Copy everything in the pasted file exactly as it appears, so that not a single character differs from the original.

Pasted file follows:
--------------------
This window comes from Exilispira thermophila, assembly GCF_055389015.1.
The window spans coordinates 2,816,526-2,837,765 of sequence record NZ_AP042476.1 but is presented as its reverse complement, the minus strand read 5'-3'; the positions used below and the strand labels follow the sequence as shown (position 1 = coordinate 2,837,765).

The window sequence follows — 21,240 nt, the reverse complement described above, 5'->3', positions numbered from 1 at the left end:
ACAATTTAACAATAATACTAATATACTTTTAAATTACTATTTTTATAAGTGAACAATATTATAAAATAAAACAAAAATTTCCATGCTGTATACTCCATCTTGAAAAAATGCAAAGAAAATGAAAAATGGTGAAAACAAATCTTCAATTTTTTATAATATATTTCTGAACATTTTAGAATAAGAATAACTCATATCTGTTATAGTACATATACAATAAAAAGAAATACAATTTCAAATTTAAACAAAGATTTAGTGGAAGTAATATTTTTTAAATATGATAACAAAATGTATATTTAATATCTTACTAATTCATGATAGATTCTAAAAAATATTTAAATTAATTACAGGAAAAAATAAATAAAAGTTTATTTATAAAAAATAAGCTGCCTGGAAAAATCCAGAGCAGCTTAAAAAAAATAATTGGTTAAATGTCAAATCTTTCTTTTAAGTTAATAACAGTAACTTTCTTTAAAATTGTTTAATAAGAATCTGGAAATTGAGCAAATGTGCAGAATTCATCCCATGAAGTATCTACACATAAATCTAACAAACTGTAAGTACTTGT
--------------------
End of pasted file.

This window comes from Exilispira thermophila, assembly GCF_055389015.1.
The window spans coordinates 2,816,526-2,837,765 of sequence record NZ_AP042476.1 but is presented as its reverse complement, the minus strand read 5'-3'; the positions used below and the strand labels follow the sequence as shown (position 1 = coordinate 2,837,765).

The window sequence follows — 21,240 nt, the reverse complement described above, 5'->3', positions numbered from 1 at the left end:
ACAATTTAACAATAATACTAATATACTTTTAAATTACTATTTTTATAAGTGAACAATATTATAAAATAAAACAAAAATTTCCATGCTGTATACTCCATCTTGAAAAAATGCAAAGAAAATGAAAAATGGTGAAAACAAATCTTCAATTTTTTATAATATATTTCTGAACATTTTAGAATAAGAATAACTCATATCTGTTATAGTACATATACAATAAAAAGAAATACAATTTCAAATTTAAACAAAGATTTAGTGGAAGTAATATTTTTTAAATATGATAACAAAATGTATATTTAATATCTTACTAATTCATGATAGATTCTAAAAAATATTTAAATTAATTACAGGAAAAAATAAATAAAAGTTTATTTATAAAAAATAAGCTGCCTGGAAAAATCCAGAGCAGCTTAAAAAAAATAATTGGTTAAATGTCAAATCTTTCTTTTAAGTTAATAACAGTAACTTTCTTTAAAATTGTTTAATAAGAATCTGGAAATTGAGCAAATGTGCAGAATTCATCCCATGAAGTATCTACACATAAATCTAACAAACTGTAAGTACTTGT